Jump to content

  • Log In with Google      Sign In   
  • Create Account

Yann L

Member Since 06 Feb 2002
Offline Last Active Mar 30 2012 02:53 PM

#4897357 SOPA

Posted by on 25 December 2011 - 05:48 PM

As ChurchSkiz said. Governments are notoriously incompetent and technophobic when it comes to technologies they don't understand and that they perceive as a potential threat to their power monopoly. And they're notoriously competent at retaining this said power and associated revenue streams with all means, even if that means undermining the very principles of democracy they are supposedly built upon. Nothing new here.

I haven't followed this SOPA deal, but from a quick look it seems indeed messed up. Then again, copyright law by itself (and patent law even more so) is messed up and is in dire need of a major overhaul to modern standards, especially with respect to the ever more prevalent global networking environments people live in today. Copyright is obviously an important concept, but criminalizing major parts of the population for minor infringements is just ridiculous and archaic.

#4886949 Productive Hours

Posted by on 23 November 2011 - 11:51 AM

I'm definitely most productive at night.

For me the reason is the total lack of external disturbances at night. At daytime, you are constantly interrupted by phone calls, emails, people coming into your office with stupid questions and whatnot. And even if you put that "don't disturb me or I'll rip your head off" sign on your office door, the simple fact of knowing that something could potentially interrupt you at any time puts your brain in an annoying state of alertness that disrupts this special kind of 'flow' you need for programming.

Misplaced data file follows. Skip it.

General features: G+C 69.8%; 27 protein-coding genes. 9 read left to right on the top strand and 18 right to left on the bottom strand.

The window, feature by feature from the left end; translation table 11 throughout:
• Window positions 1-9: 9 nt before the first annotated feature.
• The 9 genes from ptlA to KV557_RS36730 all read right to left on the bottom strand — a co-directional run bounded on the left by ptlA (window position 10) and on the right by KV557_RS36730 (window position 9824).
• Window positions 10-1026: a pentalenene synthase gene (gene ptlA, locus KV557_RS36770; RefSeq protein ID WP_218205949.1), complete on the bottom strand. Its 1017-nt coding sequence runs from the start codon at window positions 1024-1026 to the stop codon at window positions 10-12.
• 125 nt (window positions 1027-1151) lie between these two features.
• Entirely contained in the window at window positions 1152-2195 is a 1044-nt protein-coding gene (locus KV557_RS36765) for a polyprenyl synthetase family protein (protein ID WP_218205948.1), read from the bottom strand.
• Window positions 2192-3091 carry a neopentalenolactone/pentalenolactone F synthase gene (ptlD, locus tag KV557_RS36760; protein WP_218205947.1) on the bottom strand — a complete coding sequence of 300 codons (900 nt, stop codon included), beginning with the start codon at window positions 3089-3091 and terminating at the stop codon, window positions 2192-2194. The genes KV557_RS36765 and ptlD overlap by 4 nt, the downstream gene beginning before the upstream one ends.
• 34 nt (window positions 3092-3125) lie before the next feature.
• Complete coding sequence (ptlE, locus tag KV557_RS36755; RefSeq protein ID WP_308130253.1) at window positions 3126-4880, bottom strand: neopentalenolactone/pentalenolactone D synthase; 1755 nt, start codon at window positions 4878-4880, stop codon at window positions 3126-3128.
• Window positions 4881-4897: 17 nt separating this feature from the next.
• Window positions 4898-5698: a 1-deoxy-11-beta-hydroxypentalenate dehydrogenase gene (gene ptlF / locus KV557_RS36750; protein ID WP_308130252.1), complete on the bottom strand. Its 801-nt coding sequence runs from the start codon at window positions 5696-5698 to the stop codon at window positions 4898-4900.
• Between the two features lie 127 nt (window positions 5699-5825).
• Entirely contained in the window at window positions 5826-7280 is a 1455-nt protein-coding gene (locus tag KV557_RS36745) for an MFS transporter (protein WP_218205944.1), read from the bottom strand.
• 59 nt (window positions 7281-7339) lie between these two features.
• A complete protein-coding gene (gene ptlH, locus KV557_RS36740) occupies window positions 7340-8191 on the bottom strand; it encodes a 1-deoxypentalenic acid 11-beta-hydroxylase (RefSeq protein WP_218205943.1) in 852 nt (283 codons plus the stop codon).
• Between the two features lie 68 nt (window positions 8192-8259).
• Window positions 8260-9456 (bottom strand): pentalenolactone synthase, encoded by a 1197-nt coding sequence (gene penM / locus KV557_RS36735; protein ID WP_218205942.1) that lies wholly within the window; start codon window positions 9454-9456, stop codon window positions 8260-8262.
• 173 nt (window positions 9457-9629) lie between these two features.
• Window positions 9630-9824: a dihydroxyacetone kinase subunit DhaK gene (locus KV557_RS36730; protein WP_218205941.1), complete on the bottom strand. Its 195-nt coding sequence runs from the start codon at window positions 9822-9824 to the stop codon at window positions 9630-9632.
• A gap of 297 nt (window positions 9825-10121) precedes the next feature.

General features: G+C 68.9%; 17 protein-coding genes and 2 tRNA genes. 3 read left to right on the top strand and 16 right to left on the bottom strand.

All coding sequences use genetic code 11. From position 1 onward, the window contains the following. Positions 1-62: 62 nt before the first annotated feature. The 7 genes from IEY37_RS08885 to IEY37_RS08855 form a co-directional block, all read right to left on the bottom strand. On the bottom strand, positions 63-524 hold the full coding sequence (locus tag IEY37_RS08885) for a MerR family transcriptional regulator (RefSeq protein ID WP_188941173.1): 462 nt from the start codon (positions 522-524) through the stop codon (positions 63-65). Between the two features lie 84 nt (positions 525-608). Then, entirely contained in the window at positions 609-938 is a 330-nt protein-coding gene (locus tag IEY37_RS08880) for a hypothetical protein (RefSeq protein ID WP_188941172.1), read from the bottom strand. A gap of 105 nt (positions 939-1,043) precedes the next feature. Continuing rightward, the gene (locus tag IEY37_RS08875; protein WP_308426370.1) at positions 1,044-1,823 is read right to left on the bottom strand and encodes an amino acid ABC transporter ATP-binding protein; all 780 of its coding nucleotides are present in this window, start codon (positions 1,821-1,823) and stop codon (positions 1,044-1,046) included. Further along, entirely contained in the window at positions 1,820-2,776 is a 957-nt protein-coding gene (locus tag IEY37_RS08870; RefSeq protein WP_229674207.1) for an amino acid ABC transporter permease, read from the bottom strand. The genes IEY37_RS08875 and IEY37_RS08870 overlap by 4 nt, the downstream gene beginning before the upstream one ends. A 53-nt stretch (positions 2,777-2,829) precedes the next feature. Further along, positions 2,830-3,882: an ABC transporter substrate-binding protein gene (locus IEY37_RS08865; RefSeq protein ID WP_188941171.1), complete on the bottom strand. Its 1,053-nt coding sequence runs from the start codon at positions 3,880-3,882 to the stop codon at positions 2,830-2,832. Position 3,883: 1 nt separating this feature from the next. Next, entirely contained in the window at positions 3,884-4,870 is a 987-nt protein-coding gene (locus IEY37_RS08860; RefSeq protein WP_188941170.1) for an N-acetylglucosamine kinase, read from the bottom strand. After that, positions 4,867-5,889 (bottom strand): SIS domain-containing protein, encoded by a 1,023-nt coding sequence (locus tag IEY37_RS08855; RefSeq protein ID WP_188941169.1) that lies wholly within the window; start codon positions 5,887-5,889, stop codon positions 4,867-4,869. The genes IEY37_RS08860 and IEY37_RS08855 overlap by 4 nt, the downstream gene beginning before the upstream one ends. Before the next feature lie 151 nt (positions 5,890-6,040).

All that are non-issues at night. Your subconscious knows that no external event will interfere with your activity for hours on end. And that tremendously improves productivity for me.

#4882844 Please advice - GPU Gems relevance for GLSL?

Posted by on 10 November 2011 - 09:33 PM

Books like GPU Gems, GPU Pro or the ShaderX series are about techniques, algorithms and math. A 3D API is just a tool to implement these algorithms and is completely interchangeable. In practice both HLSL and GLSL is used by articles in these books for their example implementations. Many are completely API agnostic and entirely math centric (with maybe some shader pseudo-code).

Just a note of warning though. Especially the later books in the series contain some very advanced research material that assumes a very firm understanding of your target shader API. These books will absolutely not teach you how to write shaders.

#4877926 The Stallman requirements

Posted by on 28 October 2011 - 11:58 AM

I think this is good information and it is very considerate of him to provide it for free (as in freedom !). This helps tremendously at organizing an event while making sure that Stallmann will not accidentally show up and ruin it. Following these guidelines will also make sure that Stallmann will not knock on your door while looking for a place to sleep, resulting in your A/C suddenly running a free firmware locking it to 22 degrees centigrade and your cat being traumatized for life.

(As an aside - Ubuntu is non-free? Anyone know what he's referring to here?)

Ubuntu includes many components that does not follow RMS own personal religious definition of "freedom" (binary drivers or firmware, non-GPL software, use of trademarked logos like the Firefox one, etc).

#4871382 Is it still easy to crack .NET and java code nowadays?

Posted by on 11 October 2011 - 03:25 AM

To be honest, I feel a bit alienated by this fatalist attitude towards the value of ones own code that seems to be rampant on this board lately. People claiming that you could just as well post your code on facebook because it's so worthless even the most basic protection would be wasted, that the general value of code is zero (pointing to github or whatever), and so on.

I totally disagree with these claims. Did you look at the general code quality for projects on sites like github, sourceforge and co ? 99% of the code available there would not even pass basic code review in any serious software company. High quality, clean, well tested and documented code can gain value very quickly. And we're not even talking about trade secrets or any super innovative new algorithm here. It's simply about good craftsmanship. And that costs money. Of course this can get exponentially higher if actual trade secrets come into play.